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Renters Looking for Relief Have Been Caught in Red Tape

When it comes to distributing federal rental relief funds, New York is playing catch up.

Chuck Schumer rent relief
Senate Majority Leader Chuck Schumer at a rally for rent relief in NYC on July 25. Schumer is among the many who blame the Cuomo administration for the slow dispersal of federal relief funds.
Ron Adar/Shutterstock
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Millions of Americans still face housing insecurity as a result of the COVID-19 pandemic. The problem is particularly acute in New York State, which has the highest share of renter households in the United States, at 46 percent. Nationwide, nearly 15 percent of Americans were behind on rent payments at the end of June, but households in New York State (22 percent) and the New York City metropolitan area (26 percent) had an even greater share of residents in arrears, according to a report from the Office of the New York State Comptroller (OSC).

Help exists, at least theoretically. Under federal COVID rental relief programs, New York State was given a total of $2.7 billion. But New York was the only state that, through this June, had not distributed any funds through the Emergency Rental Assistance Program, a federal program set up last year to help renters during the pandemic. Since then, it has been playing catch up to allocate and disperse funds to tenants in need.

Last year, according to the OSC, New York State provided $100 million in federal aid through the state Division of Housing and Community Renewal under its COVID Rent Relief Program, which was funded by the Coronavirus Relief Fund as part of the CARES Act. It awarded about half of the funding in subsidies to households that applied, largely because of strict eligibility guidelines that required renters to prove they had been low-income and rent-burdened before March 1, 2020. The other half of the funds were left untouched, much to the frustration of tenants at risk, community activists, and landlords.

What Went Wrong?

The Emergency Rental Assistance Program was supposed to pick up the slack this year, but obstacles have been plentiful, including language barriers, a lack of information about the program, eligibility concerns, a lack of broadband access, and gaps in financial literacy. The program excludes households that use Section 8 vouchers or live in public housing, which make up a large portion of households with incomes below the earning threshold, which was 80 percent of area median income until September 15.

“The application was only available online, a barrier to many tenants particularly in rural and low-income areas that lack good internet service,” says Omar Herrera, communications manager for Community Voices Heard, a member-led, multiracial justice organization. “Tenants are asked to provide multiple forms of documentation, including up-to-date leases and rent receipts, something far too few landlords are providing to tenants.”

Some people were also embarrassed to seek help because of the amount owed. “This is really heartbreaking, because they are in this situation through no fault of their own,” says Michael Gattine-Suarez, managing director of the Hudson/Catskill Housing Coalition, a Black-led initiative that works with tenants on housing justice issues. “But society makes asking for help seem like an act of desperation.”

Gattine-Suarez says that a lack of reliable broadband access was compounded by an online application system that did not always work for those seeking assistance. “There were reports of the website crashing while people were in the middle of filling out their applications, and that applications people saved to be worked on later were inaccessible. There were a lot of horror stories, and the delay in payout has made some people skeptical of the whole situation.”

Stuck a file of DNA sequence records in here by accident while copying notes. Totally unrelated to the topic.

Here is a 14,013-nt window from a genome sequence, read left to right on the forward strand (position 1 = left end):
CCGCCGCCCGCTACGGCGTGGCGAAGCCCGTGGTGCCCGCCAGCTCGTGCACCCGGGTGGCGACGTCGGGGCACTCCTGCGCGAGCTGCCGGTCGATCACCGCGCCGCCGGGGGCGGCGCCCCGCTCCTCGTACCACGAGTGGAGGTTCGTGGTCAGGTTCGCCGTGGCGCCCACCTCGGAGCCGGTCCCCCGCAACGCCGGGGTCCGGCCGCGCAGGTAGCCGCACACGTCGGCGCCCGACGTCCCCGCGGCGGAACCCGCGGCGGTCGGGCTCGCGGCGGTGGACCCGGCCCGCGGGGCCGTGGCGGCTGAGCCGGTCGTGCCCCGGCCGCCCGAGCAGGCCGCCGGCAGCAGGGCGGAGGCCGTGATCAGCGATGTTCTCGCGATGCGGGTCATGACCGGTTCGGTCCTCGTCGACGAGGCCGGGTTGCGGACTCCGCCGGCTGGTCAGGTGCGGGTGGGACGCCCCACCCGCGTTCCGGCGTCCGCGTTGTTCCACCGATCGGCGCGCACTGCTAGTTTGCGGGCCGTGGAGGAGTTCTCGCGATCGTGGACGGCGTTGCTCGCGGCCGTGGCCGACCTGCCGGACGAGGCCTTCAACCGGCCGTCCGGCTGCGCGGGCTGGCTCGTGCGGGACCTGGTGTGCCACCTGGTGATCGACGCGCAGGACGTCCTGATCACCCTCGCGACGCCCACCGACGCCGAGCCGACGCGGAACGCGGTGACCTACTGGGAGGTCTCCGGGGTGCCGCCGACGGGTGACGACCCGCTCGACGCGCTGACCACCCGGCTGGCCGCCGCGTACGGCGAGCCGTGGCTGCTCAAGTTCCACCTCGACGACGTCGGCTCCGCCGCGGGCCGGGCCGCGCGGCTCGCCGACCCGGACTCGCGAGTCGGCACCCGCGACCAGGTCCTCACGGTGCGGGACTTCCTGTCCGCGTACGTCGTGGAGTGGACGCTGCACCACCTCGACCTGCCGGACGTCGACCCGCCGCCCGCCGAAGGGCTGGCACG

New York was also slow to start accepting applications in the first place. According to Brendan Cheney, director of policy and communications for the New York Housing Conference, a nonprofit affordable housing policy and advocacy organization, that was in part because there was little coordination from the Cuomo administration with outside groups around implementation. “Applications were only starting to be accepted as of June 1, while some of the funding was available in December,” Cheney says. “It was hard for advocates to use the system on behalf of a client.”

As for why more funds haven’t been distributed, Herrera also points the finger at former governor Andrew Cuomo. “We fought hard for an application and process that was easy to access and would be quick to distribute funds,” he says.

Unfortunately, the way Herrera sees it, the governor was more interested in awarding the $115 million contract for overseeing ERAP to an associate than creating a program that would get relief to tenants and landlords as quickly as possible. According to published reports, the contract granted to outside firm Guidehouse to administer the program has attracted scrutiny from lawmakers and good government groups, who have also questioned the hiring of a top Cuomo advisor for a high-level position at the company. Governor Kathy Hochul has promised to speed up the dispersal of funds.

How Much Money Has Made to Those Who Need It Most?

If you want to get a debate going, try asking officials how much money has been distributed. Talk to three people and you likely will get three different numbers. It’s confusing in part because of a gap between direct payments and obligations.

Anthony Farmer, director of public information of the Office of Temporary and Disability Assistance, says more than $1.2 billion in funding has either been obligated or distributed. “New York is now ranked first nationally in payments made or obligation and is among the leaders in direct payments, according to the National Low Income Housing Coalition, which tracks the state-by-state implementation of ERAP,” he says. “As anticipated, payments are increasing in size and number as more applications are processed, approved and payments are distributed.”